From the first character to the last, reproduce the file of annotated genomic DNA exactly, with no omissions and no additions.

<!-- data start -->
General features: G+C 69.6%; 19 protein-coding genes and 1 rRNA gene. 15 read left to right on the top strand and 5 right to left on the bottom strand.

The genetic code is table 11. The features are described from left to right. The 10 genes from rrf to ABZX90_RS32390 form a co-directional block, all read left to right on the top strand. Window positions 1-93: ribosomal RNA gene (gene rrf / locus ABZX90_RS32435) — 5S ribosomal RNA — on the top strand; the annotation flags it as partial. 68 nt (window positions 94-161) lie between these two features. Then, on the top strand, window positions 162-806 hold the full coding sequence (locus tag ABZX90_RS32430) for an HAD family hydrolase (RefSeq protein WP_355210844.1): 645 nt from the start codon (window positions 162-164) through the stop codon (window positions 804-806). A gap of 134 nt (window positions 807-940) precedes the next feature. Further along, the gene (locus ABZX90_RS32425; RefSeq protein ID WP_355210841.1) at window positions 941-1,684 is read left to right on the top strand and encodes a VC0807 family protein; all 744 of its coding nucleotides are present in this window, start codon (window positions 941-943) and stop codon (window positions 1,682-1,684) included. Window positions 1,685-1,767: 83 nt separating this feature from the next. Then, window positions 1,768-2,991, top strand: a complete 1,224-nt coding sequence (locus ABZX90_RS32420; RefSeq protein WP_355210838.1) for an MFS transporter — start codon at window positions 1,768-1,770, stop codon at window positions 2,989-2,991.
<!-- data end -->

General features: G+C 69.6%; 19 protein-coding genes and 1 rRNA gene. 15 read left to right on the top strand and 5 right to left on the bottom strand.

The genetic code is table 11. The features are described from left to right. The 10 genes from rrf to ABZX90_RS32390 form a co-directional block, all read left to right on the top strand. Window positions 1-93: ribosomal RNA gene (gene rrf / locus ABZX90_RS32435) — 5S ribosomal RNA — on the top strand; the annotation flags it as partial. 68 nt (window positions 94-161) lie between these two features. Then, on the top strand, window positions 162-806 hold the full coding sequence (locus tag ABZX90_RS32430) for an HAD family hydrolase (RefSeq protein WP_355210844.1): 645 nt from the start codon (window positions 162-164) through the stop codon (window positions 804-806). A gap of 134 nt (window positions 807-940) precedes the next feature. Further along, the gene (locus ABZX90_RS32425; RefSeq protein ID WP_355210841.1) at window positions 941-1,684 is read left to right on the top strand and encodes a VC0807 family protein; all 744 of its coding nucleotides are present in this window, start codon (window positions 941-943) and stop codon (window positions 1,682-1,684) included. Window positions 1,685-1,767: 83 nt separating this feature from the next. Then, window positions 1,768-2,991, top strand: a complete 1,224-nt coding sequence (locus ABZX90_RS32420; RefSeq protein WP_355210838.1) for an MFS transporter — start codon at window positions 1,768-1,770, stop codon at window positions 2,989-2,991.